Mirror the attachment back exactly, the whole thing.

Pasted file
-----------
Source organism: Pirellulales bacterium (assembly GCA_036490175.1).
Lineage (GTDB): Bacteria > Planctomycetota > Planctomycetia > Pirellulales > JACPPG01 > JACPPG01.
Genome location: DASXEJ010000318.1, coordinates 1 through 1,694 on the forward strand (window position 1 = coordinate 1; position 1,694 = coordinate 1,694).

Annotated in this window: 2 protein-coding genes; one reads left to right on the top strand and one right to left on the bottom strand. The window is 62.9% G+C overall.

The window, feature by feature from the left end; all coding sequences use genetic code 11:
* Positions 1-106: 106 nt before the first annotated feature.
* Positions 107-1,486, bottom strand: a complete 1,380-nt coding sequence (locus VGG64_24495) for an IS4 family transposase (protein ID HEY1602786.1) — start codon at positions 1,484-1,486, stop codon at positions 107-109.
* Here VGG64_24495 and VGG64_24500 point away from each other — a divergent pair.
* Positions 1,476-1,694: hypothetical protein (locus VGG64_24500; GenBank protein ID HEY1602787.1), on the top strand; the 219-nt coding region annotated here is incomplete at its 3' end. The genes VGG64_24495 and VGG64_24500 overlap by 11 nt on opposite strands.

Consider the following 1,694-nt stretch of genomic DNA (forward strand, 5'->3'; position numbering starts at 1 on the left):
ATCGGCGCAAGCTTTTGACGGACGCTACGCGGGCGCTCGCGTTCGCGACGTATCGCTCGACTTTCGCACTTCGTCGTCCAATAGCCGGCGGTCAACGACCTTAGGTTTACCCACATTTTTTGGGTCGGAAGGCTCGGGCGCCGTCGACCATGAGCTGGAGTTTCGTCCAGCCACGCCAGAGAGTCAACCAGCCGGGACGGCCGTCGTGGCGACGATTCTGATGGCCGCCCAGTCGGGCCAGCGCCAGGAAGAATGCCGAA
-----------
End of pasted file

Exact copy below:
Source organism: Pirellulales bacterium (assembly GCA_036490175.1).
Lineage (GTDB): Bacteria > Planctomycetota > Planctomycetia > Pirellulales > JACPPG01 > JACPPG01.
Genome location: DASXEJ010000318.1, coordinates 1 through 1,694 on the forward strand (window position 1 = coordinate 1; position 1,694 = coordinate 1,694).

Annotated in this window: 2 protein-coding genes; one reads left to right on the top strand and one right to left on the bottom strand. The window is 62.9% G+C overall.

The window, feature by feature from the left end; all coding sequences use genetic code 11:
* Positions 1-106: 106 nt before the first annotated feature.
* Positions 107-1,486, bottom strand: a complete 1,380-nt coding sequence (locus VGG64_24495) for an IS4 family transposase (protein ID HEY1602786.1) — start codon at positions 1,484-1,486, stop codon at positions 107-109.
* Here VGG64_24495 and VGG64_24500 point away from each other — a divergent pair.
* Positions 1,476-1,694: hypothetical protein (locus VGG64_24500; GenBank protein ID HEY1602787.1), on the top strand; the 219-nt coding region annotated here is incomplete at its 3' end. The genes VGG64_24495 and VGG64_24500 overlap by 11 nt on opposite strands.

Consider the following 1,694-nt stretch of genomic DNA (forward strand, 5'->3'; position numbering starts at 1 on the left):
ATCGGCGCAAGCTTTTGACGGACGCTACGCGGGCGCTCGCGTTCGCGACGTATCGCTCGACTTTCGCACTTCGTCGTCCAATAGCCGGCGGTCAACGACCTTAGGTTTACCCACATTTTTTGGGTCGGAAGGCTCGGGCGCCGTCGACCATGAGCTGGAGTTTCGTCCAGCCACGCCAGAGAGTCAACCAGCCGGGACGGCCGTCGTGGCGACGATTCTGATGGCCGCCCAGTCGGGCCAGCGCCAGGAAGAATGCCGAA